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Number of results: 8
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Abstract

Phytoplankton samples were collected at 62 stations in the European Arctic Seas and the Faroe — Shetland Islands area. Over 30 species of dinoflagellates were found. 22 species are illustrated by original drawings. The data on synonyms, size or size variability on the distribution and environmental factors (temperature and salinity) are given.
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Abstract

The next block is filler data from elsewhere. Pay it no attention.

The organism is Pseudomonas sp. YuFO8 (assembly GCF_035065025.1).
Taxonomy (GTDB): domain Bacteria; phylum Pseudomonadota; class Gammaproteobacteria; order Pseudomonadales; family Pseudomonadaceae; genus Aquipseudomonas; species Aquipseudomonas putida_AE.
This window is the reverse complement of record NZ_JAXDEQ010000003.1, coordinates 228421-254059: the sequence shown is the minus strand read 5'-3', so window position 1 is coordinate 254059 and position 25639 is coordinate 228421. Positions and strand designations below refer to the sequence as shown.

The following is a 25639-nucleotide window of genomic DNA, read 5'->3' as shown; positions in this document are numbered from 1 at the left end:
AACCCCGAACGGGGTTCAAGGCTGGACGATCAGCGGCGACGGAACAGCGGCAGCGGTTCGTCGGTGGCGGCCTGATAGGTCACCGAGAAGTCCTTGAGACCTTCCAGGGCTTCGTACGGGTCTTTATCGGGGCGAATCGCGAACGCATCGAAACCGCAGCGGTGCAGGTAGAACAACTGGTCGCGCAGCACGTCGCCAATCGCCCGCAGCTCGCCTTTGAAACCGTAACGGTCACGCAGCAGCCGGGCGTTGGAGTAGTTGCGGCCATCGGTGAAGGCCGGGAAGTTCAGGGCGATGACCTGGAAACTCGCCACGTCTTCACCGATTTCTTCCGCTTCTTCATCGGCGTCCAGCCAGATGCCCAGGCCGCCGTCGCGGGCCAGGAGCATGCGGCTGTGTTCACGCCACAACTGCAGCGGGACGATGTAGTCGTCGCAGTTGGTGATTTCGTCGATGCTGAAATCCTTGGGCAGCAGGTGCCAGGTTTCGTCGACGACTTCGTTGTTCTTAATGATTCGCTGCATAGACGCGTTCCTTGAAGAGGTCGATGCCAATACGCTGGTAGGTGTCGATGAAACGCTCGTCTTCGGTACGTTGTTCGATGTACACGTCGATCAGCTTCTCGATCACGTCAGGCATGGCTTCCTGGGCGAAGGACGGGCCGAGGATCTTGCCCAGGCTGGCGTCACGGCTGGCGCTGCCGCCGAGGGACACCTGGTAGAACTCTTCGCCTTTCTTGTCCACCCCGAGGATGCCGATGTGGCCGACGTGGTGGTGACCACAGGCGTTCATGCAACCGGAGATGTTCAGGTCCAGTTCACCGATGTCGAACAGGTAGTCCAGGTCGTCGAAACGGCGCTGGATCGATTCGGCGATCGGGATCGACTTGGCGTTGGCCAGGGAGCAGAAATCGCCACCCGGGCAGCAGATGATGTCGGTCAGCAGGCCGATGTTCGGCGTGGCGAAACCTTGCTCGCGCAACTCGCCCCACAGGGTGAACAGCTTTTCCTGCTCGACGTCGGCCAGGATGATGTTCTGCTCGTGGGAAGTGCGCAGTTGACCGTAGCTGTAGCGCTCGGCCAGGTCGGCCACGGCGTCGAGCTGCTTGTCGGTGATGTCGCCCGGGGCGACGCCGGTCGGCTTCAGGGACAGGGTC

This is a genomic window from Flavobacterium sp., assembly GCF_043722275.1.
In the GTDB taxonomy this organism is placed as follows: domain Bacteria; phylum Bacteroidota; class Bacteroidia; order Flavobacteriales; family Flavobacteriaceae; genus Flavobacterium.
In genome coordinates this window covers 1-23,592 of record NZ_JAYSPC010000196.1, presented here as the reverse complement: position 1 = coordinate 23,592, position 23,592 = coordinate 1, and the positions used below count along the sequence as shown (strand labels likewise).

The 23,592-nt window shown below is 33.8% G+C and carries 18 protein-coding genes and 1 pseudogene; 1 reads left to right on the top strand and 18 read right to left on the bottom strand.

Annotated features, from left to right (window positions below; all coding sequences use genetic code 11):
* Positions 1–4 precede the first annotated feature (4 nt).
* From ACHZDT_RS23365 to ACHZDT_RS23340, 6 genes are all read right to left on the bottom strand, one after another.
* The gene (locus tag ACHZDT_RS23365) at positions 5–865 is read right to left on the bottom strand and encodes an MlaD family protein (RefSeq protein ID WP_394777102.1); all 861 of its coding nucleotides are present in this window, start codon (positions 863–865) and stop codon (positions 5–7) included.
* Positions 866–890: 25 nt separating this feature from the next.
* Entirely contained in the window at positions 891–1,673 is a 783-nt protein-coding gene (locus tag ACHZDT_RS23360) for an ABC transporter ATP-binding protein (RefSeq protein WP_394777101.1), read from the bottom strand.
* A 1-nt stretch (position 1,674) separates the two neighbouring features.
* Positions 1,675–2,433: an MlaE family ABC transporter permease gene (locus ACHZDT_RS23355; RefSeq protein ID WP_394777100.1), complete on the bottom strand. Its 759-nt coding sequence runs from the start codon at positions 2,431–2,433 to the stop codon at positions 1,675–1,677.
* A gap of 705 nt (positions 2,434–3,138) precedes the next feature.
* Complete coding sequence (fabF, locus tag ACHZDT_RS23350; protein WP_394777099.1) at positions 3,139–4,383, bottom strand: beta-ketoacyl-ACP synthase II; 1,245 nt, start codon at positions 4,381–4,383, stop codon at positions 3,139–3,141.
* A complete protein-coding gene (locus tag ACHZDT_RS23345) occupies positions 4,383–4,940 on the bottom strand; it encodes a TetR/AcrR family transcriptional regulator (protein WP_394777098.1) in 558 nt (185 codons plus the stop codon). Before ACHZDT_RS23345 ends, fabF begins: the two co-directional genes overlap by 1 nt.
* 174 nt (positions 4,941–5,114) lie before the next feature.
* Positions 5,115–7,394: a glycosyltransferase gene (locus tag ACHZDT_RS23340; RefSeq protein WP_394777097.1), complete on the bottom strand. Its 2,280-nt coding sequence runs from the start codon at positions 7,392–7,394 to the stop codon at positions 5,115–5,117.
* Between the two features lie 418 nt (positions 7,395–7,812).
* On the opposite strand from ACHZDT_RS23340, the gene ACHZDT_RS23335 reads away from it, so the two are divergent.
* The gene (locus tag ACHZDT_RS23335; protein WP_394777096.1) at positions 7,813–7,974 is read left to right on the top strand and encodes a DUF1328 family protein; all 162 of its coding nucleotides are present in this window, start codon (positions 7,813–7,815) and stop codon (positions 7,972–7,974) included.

Phytoplankton samples were collected at 74 stations in the European Arctic seas, 28 species of the armoured din oft age Hates being found. Thirteen dinoflagellates are illustrated by original drawings. The data on synonyms, size or size variation, localities and environmental factors (temperature and salinity) at the surface are given.
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Abstract